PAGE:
Mental Health Research News

AFP commander and champion strongman Grant Edwards goes public with his PTSD battle - 23/08/2017 :: 23/09/2017

 Date: 21st August 2017

Source: ABC News

Commander Grant Edwards, one of Australia's most senior Federal Police officers, has been at the front line of often dangerous and disturbing investigations and wants to speak out about the toll policing takes on some of its members.

In the early days of the internet, Commander Edwards was part of an international team charged with investigating child exploitation and trafficking. The sheer volume of the material shocked him.

To shield his younger officers, Commander Edwards would insist on watching the worst of it. What he did not factor in was the psychological toll of that exposure, as many of those images would be burnt into his brain forever.

 ''We see the worst of society and the worst of life, and sometimes people don't understand the impacts that has," he said.

In uniform

Commander Grant Edwards, one of Australia's most senior Federal Police officers, has been at the front line of often dangerous and disturbing investigations and wants to speak out about the toll policing takes on some of its members.

In the early days of the internet, Commander Edwards was part of an international team charged with investigating child exploitation and trafficking. The sheer volume of the material shocked him.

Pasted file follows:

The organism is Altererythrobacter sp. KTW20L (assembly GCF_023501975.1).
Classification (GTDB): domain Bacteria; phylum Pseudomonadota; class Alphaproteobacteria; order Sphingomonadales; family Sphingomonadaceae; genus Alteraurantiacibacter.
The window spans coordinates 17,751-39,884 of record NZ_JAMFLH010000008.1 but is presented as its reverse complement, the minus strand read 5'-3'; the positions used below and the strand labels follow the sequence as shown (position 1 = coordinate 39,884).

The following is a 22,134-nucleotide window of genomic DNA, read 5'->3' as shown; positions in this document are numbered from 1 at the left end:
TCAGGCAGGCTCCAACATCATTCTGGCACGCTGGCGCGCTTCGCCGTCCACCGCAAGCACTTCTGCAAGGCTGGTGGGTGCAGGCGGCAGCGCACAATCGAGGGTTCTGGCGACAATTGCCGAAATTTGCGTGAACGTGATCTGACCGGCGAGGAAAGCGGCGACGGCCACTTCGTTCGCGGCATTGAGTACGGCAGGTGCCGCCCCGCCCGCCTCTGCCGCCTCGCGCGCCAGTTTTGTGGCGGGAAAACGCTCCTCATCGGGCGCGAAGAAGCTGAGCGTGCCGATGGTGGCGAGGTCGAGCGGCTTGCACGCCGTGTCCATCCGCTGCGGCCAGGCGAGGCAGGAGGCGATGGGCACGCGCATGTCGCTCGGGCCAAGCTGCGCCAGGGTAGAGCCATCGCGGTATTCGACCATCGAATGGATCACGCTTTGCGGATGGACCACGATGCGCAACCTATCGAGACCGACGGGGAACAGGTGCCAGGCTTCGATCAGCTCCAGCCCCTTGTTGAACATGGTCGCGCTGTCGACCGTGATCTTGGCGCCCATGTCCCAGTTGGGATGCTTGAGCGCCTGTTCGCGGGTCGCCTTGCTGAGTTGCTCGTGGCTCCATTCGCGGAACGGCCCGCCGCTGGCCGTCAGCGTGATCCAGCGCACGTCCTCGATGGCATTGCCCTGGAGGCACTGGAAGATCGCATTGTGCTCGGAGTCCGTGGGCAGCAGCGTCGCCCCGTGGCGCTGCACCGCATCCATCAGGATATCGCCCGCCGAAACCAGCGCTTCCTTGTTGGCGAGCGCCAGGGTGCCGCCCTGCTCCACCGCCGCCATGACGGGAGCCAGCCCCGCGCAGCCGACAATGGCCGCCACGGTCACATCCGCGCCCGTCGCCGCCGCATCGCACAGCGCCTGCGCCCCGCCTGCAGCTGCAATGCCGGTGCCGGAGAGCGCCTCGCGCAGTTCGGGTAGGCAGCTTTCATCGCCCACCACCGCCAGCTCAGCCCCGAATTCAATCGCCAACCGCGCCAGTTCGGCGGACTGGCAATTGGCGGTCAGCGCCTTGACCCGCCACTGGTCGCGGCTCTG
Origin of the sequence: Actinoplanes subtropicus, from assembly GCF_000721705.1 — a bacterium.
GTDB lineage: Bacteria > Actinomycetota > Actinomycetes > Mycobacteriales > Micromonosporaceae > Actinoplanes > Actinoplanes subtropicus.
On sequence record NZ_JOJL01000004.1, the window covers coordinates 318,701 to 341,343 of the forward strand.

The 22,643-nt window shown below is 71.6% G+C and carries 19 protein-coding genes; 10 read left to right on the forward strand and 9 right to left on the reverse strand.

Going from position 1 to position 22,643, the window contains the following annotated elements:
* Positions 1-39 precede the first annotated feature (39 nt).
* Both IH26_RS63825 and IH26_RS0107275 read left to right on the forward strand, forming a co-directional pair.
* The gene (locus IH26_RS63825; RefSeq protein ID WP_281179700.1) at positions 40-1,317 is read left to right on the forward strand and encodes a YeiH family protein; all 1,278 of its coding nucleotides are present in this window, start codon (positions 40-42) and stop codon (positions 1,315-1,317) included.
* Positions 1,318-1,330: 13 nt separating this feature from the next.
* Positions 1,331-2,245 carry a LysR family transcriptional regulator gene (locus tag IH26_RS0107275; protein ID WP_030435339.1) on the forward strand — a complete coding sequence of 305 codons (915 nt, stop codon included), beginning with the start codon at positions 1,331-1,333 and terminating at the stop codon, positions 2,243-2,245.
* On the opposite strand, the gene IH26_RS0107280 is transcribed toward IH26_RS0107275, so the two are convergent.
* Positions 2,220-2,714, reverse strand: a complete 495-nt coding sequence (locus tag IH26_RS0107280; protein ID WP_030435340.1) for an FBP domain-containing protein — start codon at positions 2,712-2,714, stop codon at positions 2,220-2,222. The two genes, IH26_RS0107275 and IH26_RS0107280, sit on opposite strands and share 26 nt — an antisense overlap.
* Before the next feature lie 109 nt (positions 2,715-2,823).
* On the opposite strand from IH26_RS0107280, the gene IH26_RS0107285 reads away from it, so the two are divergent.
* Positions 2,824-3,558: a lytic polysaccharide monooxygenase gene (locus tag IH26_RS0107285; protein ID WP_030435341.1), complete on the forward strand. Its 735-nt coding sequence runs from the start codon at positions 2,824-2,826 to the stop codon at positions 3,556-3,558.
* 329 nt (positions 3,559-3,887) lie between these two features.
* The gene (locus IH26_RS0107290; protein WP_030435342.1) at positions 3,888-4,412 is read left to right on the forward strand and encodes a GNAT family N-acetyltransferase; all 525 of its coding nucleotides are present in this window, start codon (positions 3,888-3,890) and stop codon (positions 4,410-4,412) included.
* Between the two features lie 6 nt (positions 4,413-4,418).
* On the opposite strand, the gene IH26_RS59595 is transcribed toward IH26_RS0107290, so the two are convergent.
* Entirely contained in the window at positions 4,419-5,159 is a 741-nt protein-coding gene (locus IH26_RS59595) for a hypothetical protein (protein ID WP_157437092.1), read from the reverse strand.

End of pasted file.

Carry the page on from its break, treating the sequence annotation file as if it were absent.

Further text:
To shield his younger officers, Commander Edwards would insist on watching the worst of it. What he did not factor in was the psychological toll of that exposure, as many of those images would be burnt into his brain forever.

 ''We see the worst of society and the worst of life, and sometimes people don't understand the impacts that has," he said.

Commander Edwards admits that when he joined the AFP, mental health injuries were the elephant in the room.

"If anybody had an issue it was usually dealt with by copious amounts of alcohol and a meal, and next day you've forgotten it through the haze of a hangover," he said.

AFP Commissioner Andrew Colvin is the first to admit that mental health in the organisation has taken a back seat.

"You didn't talk about your weaknesses, you didn't talk about your vulnerabilities, because that was a sign you weren't doing your job, you weren't strong enough or cut out to be a police officer," Commissioner Colvin said.

Policing pressures

As a boy, Commander Edwards was bullied for being overweight and built up his strength to compensate.

"I used to watch the old Wide World of Sports in the late 70s, they had the strong man contests on there and I said to myself, 'I'd love to do that one day'," he said.

Do that he did — in 1999 he was awarded the title of Australia's strongest man.

With just his bare hands and brute strength he pulled a 201-tonne locomotive into the Guinness Book of Records. Over the years, he has also moved military aircraft, semitrailers and trams.

But he was to discover brute strength only counts for so much.

"I was a strong guy physically, I thought I was a strong guy mentally and it was probably the greatest wake-up in my life when I realised that for once I wasn't," he said.

After a highly charged year training police in Afghanistan, his health began to unravel. Medical specialists could not pinpoint the problem, and he began to withdraw from his family. Barely coping at work, he turned to alcohol and painkillers.

By 2014, Commander Edwards was supervising Queensland airport security for the G20, arguably one of the biggest policing operations in Australia's history. The pressure of protecting the world's leaders on home soil was immense.